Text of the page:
Once upon a time, when I was a student at UCF, I came to have a professor by the name of Binayak Dutta-Roy. Binayak-da, as I would later come to call him truly put the fear of God in me when upon the occasion of the first meeting of mechanics he proceeded to litter the black boards with all manner of Greek alphabet, ornately adorned with hats, and dots, and even double dots.
There are those who walk among us who seem to be on some sort of quest, you know someone like this, you may even be someone like this; these people apparently have an insatiable appetite for information about a particular subject.
There are those who will read every diet book published, some aren’t apparently in need of dietary intervention, as well as those who don’t appear to practice any of that which they read.
Imagine if you will that you’re out riding your bike, its April, it’s cold, windy, and there are some intermittent rain showers. Riding along you notice that the surface of the road has taken a turn for the worse, you feel more of a sense of pounding than that of rolling, and the surface is sapping your power, taking what seems an inordinate amount of energy to keep any momentum.
“I can’t tell you how many times people complain about “cyclists” who run red lights, blow through stop signs, ride without lights at night or and don’t pay for the roads. If I had a dollar for every time someone told me that cyclists should be taught the rules of the road and given a test like motorists, I could retire and move to Copenhagen where those things actually happen.” – The Worst Law breakers on the Road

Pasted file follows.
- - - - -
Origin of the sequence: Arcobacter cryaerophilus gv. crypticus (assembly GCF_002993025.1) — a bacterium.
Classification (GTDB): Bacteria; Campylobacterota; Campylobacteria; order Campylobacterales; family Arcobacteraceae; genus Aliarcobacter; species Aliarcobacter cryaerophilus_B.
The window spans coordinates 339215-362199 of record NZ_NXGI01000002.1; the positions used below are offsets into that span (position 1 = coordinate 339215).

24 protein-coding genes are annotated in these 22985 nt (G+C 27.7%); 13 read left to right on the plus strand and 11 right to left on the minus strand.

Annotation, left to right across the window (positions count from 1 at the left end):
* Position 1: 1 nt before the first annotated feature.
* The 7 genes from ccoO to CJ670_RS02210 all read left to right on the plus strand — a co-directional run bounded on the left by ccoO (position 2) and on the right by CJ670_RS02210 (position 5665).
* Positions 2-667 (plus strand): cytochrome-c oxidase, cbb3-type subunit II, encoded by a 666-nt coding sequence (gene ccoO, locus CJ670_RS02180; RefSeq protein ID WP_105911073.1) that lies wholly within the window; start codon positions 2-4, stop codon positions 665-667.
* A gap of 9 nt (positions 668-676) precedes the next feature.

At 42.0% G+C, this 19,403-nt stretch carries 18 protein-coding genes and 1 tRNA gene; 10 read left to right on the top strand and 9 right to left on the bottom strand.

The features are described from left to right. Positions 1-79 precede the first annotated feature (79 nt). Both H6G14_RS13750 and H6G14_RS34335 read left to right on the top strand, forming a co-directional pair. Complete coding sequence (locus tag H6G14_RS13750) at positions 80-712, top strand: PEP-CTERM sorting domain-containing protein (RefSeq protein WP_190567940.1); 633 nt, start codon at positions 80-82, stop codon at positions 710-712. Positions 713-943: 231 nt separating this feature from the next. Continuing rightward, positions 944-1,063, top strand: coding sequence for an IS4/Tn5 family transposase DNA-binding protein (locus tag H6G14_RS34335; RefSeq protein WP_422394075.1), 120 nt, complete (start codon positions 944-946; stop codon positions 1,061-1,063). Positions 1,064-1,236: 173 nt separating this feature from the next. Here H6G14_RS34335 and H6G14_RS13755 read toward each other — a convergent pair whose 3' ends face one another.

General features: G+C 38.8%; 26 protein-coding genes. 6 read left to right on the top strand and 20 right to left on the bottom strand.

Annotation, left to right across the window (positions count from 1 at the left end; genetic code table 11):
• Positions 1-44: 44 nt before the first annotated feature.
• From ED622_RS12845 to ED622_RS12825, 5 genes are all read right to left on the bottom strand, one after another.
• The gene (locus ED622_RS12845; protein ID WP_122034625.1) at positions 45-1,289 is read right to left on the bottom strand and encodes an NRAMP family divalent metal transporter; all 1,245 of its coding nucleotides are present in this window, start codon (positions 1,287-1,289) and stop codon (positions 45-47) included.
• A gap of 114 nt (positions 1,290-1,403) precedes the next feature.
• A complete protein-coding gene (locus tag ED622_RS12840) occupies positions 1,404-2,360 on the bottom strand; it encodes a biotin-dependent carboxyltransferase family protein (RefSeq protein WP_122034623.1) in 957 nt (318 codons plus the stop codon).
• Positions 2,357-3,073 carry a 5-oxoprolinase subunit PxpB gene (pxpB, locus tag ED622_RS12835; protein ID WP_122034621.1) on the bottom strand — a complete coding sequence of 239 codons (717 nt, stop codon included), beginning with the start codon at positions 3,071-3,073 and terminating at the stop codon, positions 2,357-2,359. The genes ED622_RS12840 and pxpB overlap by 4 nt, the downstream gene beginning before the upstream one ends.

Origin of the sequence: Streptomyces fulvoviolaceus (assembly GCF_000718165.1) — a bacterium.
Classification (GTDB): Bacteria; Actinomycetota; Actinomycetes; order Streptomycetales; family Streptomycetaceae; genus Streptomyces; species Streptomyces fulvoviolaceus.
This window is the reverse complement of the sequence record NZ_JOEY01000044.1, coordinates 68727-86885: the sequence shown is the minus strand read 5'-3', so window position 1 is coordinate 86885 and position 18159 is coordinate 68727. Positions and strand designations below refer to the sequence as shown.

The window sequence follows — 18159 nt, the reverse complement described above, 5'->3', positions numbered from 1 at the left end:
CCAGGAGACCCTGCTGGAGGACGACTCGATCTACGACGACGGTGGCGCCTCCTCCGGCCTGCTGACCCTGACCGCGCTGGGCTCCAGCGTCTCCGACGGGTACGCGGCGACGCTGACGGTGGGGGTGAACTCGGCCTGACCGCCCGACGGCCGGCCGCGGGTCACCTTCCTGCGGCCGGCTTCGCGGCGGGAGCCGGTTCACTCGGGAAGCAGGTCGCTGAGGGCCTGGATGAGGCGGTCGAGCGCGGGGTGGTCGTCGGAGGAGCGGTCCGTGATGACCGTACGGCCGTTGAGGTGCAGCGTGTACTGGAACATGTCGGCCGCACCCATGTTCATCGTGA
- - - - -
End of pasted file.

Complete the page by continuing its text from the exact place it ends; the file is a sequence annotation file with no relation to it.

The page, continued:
Ok, being that I’m an admitted Journaling Junkie, and have something of a mathematical background, I’ve fielded some questions about how you can use the CTL/TSS in a predictive fashion.
I should note that WKO and/or Training Peaks will do this for you if you put your workouts in ahead of time, either one or both of them, I don’t know which, as I don’t use either. For the rest of us, either using some other software, or just tracking on Excel there’s manual mode, but don’t worry, it’s not difficult.
Fast – adjective – the absence of slowness…
As Einstein put it, ‘it’s all relative’, but there can be no denying that most of us would like to be fast(er) than we currently are, at least in some aspect of our cycling, be it climbing, sprinting, TTing, century riding, what have you.
Now that spring has sprung and people are unwrapping from their winter gear, or emerging like Punxsutawney Phil from their Tour de Garage; perhaps it’s time to consider some of the ramifications of these actions.
A quick re-read of the Rules will suffice to refresh our knowledge of the etiquette of such things, to wit:
Rule #7: Tan lines should be cultivated and kept razor sharp.
I have a compact 50×34 and a 13-29 cassette on my Peg. There, I said it, laugh if you want, but there you have it. Admitting that feels strangely like admitting that you actually use the pink dumbbells in the exercise room, or that you actually like show tunes, or perhaps even that secretly, deep down in a place where no one gets to see, where your most basic inner truths are kept locked away…
Someone said that all cyclists are into the equipment, at least on some level, otherwise they’d be runners.
Personally, that statement rings rather true, and in my case, it isn’t limited to just cycling. I’ve always been a bit of a gear head, I’ve always been into the hardware side of any sport I’ve had occasion to participate in, and truth be known, I’m probably drawn to activities as much for the equipment as anything.
First off, a disclaimer, I got the idea for this from the recipe on page 230 of The Art and Science of Low Carbohydrate Living, but it’s not exactly the same so I figured I’d pass it along.